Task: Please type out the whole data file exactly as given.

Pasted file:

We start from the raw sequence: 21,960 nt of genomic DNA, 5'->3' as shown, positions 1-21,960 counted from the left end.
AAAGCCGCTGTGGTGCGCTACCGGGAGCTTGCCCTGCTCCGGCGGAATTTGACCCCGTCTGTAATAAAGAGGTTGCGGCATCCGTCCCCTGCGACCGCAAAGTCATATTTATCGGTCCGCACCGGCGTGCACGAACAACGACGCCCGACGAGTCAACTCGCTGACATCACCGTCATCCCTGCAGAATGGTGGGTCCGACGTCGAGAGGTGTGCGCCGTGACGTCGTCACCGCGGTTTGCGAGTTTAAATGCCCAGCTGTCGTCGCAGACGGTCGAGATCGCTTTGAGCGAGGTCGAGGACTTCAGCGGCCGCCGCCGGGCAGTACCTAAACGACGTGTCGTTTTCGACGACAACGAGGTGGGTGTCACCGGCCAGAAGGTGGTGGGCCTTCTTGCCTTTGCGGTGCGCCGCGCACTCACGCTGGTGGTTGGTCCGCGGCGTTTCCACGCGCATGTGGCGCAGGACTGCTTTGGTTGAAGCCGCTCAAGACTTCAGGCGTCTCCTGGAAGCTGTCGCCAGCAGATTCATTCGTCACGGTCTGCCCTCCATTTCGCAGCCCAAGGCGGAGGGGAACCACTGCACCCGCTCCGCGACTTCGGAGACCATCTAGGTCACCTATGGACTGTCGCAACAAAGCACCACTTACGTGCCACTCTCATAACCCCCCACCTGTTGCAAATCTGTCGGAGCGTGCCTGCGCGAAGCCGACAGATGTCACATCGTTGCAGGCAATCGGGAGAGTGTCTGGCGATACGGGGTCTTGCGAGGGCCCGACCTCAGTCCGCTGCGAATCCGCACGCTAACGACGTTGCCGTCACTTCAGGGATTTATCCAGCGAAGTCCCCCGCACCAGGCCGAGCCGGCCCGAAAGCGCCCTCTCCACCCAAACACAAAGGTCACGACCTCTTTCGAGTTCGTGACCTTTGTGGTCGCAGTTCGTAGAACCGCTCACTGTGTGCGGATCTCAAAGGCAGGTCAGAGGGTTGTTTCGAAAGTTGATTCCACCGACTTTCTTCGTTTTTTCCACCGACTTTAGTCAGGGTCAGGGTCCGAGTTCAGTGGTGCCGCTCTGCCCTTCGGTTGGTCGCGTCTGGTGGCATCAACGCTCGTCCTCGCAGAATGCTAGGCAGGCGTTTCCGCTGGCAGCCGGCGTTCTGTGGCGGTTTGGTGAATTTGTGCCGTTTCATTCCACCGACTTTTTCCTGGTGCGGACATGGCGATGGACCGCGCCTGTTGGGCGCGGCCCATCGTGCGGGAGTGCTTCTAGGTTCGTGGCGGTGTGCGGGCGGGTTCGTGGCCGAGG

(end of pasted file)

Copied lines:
We start from the raw sequence: 21,960 nt of genomic DNA, 5'->3' as shown, positions 1-21,960 counted from the left end.
AAAGCCGCTGTGGTGCGCTACCGGGAGCTTGCCCTGCTCCGGCGGAATTTGACCCCGTCTGTAATAAAGAGGTTGCGGCATCCGTCCCCTGCGACCGCAAAGTCATATTTATCGGTCCGCACCGGCGTGCACGAACAACGACGCCCGACGAGTCAACTCGCTGACATCACCGTCATCCCTGCAGAATGGTGGGTCCGACGTCGAGAGGTGTGCGCCGTGACGTCGTCACCGCGGTTTGCGAGTTTAAATGCCCAGCTGTCGTCGCAGACGGTCGAGATCGCTTTGAGCGAGGTCGAGGACTTCAGCGGCCGCCGCCGGGCAGTACCTAAACGACGTGTCGTTTTCGACGACAACGAGGTGGGTGTCACCGGCCAGAAGGTGGTGGGCCTTCTTGCCTTTGCGGTGCGCCGCGCACTCACGCTGGTGGTTGGTCCGCGGCGTTTCCACGCGCATGTGGCGCAGGACTGCTTTGGTTGAAGCCGCTCAAGACTTCAGGCGTCTCCTGGAAGCTGTCGCCAGCAGATTCATTCGTCACGGTCTGCCCTCCATTTCGCAGCCCAAGGCGGAGGGGAACCACTGCACCCGCTCCGCGACTTCGGAGACCATCTAGGTCACCTATGGACTGTCGCAACAAAGCACCACTTACGTGCCACTCTCATAACCCCCCACCTGTTGCAAATCTGTCGGAGCGTGCCTGCGCGAAGCCGACAGATGTCACATCGTTGCAGGCAATCGGGAGAGTGTCTGGCGATACGGGGTCTTGCGAGGGCCCGACCTCAGTCCGCTGCGAATCCGCACGCTAACGACGTTGCCGTCACTTCAGGGATTTATCCAGCGAAGTCCCCCGCACCAGGCCGAGCCGGCCCGAAAGCGCCCTCTCCACCCAAACACAAAGGTCACGACCTCTTTCGAGTTCGTGACCTTTGTGGTCGCAGTTCGTAGAACCGCTCACTGTGTGCGGATCTCAAAGGCAGGTCAGAGGGTTGTTTCGAAAGTTGATTCCACCGACTTTCTTCGTTTTTTCCACCGACTTTAGTCAGGGTCAGGGTCCGAGTTCAGTGGTGCCGCTCTGCCCTTCGGTTGGTCGCGTCTGGTGGCATCAACGCTCGTCCTCGCAGAATGCTAGGCAGGCGTTTCCGCTGGCAGCCGGCGTTCTGTGGCGGTTTGGTGAATTTGTGCCGTTTCATTCCACCGACTTTTTCCTGGTGCGGACATGGCGATGGACCGCGCCTGTTGGGCGCGGCCCATCGTGCGGGAGTGCTTCTAGGTTCGTGGCGGTGTGCGGGCGGGTTCGTGGCCGAGG